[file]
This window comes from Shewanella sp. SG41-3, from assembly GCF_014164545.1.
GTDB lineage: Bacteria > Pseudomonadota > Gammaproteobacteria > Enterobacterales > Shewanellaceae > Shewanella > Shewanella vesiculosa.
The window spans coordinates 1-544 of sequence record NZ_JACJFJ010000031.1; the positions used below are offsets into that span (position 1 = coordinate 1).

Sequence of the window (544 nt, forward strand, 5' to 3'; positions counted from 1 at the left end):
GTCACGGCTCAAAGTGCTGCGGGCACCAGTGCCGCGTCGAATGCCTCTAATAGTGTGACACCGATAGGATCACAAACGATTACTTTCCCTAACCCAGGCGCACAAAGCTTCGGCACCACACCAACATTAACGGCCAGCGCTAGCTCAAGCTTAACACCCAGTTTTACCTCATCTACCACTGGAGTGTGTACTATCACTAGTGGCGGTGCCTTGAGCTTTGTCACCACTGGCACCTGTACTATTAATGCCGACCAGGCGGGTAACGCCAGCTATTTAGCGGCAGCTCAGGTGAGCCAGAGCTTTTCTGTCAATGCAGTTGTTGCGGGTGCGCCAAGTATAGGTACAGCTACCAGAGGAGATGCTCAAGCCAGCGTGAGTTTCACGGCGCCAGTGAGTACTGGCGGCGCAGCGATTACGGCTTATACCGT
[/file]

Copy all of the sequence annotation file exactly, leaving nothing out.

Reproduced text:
This window comes from Shewanella sp. SG41-3, from assembly GCF_014164545.1.
GTDB lineage: Bacteria > Pseudomonadota > Gammaproteobacteria > Enterobacterales > Shewanellaceae > Shewanella > Shewanella vesiculosa.
The window spans coordinates 1-544 of sequence record NZ_JACJFJ010000031.1; the positions used below are offsets into that span (position 1 = coordinate 1).

Sequence of the window (544 nt, forward strand, 5' to 3'; positions counted from 1 at the left end):
GTCACGGCTCAAAGTGCTGCGGGCACCAGTGCCGCGTCGAATGCCTCTAATAGTGTGACACCGATAGGATCACAAACGATTACTTTCCCTAACCCAGGCGCACAAAGCTTCGGCACCACACCAACATTAACGGCCAGCGCTAGCTCAAGCTTAACACCCAGTTTTACCTCATCTACCACTGGAGTGTGTACTATCACTAGTGGCGGTGCCTTGAGCTTTGTCACCACTGGCACCTGTACTATTAATGCCGACCAGGCGGGTAACGCCAGCTATTTAGCGGCAGCTCAGGTGAGCCAGAGCTTTTCTGTCAATGCAGTTGTTGCGGGTGCGCCAAGTATAGGTACAGCTACCAGAGGAGATGCTCAAGCCAGCGTGAGTTTCACGGCGCCAGTGAGTACTGGCGGCGCAGCGATTACGGCTTATACCGT